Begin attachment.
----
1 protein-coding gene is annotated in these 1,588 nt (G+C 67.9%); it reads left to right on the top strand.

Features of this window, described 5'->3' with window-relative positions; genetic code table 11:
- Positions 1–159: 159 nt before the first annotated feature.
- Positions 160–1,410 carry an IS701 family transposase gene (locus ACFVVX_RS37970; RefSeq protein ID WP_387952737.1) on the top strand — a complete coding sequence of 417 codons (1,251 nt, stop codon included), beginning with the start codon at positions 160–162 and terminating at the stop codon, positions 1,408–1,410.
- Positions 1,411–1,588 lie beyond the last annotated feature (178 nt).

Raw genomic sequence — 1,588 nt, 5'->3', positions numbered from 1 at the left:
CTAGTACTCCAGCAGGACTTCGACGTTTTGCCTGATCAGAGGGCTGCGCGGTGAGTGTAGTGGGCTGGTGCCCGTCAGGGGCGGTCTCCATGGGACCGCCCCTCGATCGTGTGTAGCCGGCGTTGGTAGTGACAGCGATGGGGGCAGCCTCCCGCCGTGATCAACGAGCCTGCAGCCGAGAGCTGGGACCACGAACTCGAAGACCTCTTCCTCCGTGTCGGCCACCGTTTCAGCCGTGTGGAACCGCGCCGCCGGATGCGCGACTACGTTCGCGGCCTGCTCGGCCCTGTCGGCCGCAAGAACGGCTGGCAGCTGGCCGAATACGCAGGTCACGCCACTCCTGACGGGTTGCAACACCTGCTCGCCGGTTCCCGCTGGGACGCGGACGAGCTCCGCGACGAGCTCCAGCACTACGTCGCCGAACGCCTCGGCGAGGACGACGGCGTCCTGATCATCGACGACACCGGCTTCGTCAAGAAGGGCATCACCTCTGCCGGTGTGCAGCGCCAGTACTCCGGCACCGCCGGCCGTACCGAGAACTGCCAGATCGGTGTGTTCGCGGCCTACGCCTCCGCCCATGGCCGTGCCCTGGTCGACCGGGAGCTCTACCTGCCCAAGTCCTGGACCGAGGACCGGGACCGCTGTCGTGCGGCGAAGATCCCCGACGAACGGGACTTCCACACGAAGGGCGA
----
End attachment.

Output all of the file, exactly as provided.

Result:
1 protein-coding gene is annotated in these 1,588 nt (G+C 67.9%); it reads left to right on the top strand.

Features of this window, described 5'->3' with window-relative positions; genetic code table 11:
- Positions 1–159: 159 nt before the first annotated feature.
- Positions 160–1,410 carry an IS701 family transposase gene (locus ACFVVX_RS37970; RefSeq protein ID WP_387952737.1) on the top strand — a complete coding sequence of 417 codons (1,251 nt, stop codon included), beginning with the start codon at positions 160–162 and terminating at the stop codon, positions 1,408–1,410.
- Positions 1,411–1,588 lie beyond the last annotated feature (178 nt).

Raw genomic sequence — 1,588 nt, 5'->3', positions numbered from 1 at the left:
CTAGTACTCCAGCAGGACTTCGACGTTTTGCCTGATCAGAGGGCTGCGCGGTGAGTGTAGTGGGCTGGTGCCCGTCAGGGGCGGTCTCCATGGGACCGCCCCTCGATCGTGTGTAGCCGGCGTTGGTAGTGACAGCGATGGGGGCAGCCTCCCGCCGTGATCAACGAGCCTGCAGCCGAGAGCTGGGACCACGAACTCGAAGACCTCTTCCTCCGTGTCGGCCACCGTTTCAGCCGTGTGGAACCGCGCCGCCGGATGCGCGACTACGTTCGCGGCCTGCTCGGCCCTGTCGGCCGCAAGAACGGCTGGCAGCTGGCCGAATACGCAGGTCACGCCACTCCTGACGGGTTGCAACACCTGCTCGCCGGTTCCCGCTGGGACGCGGACGAGCTCCGCGACGAGCTCCAGCACTACGTCGCCGAACGCCTCGGCGAGGACGACGGCGTCCTGATCATCGACGACACCGGCTTCGTCAAGAAGGGCATCACCTCTGCCGGTGTGCAGCGCCAGTACTCCGGCACCGCCGGCCGTACCGAGAACTGCCAGATCGGTGTGTTCGCGGCCTACGCCTCCGCCCATGGCCGTGCCCTGGTCGACCGGGAGCTCTACCTGCCCAAGTCCTGGACCGAGGACCGGGACCGCTGTCGTGCGGCGAAGATCCCCGACGAACGGGACTTCCACACGAAGGGCGA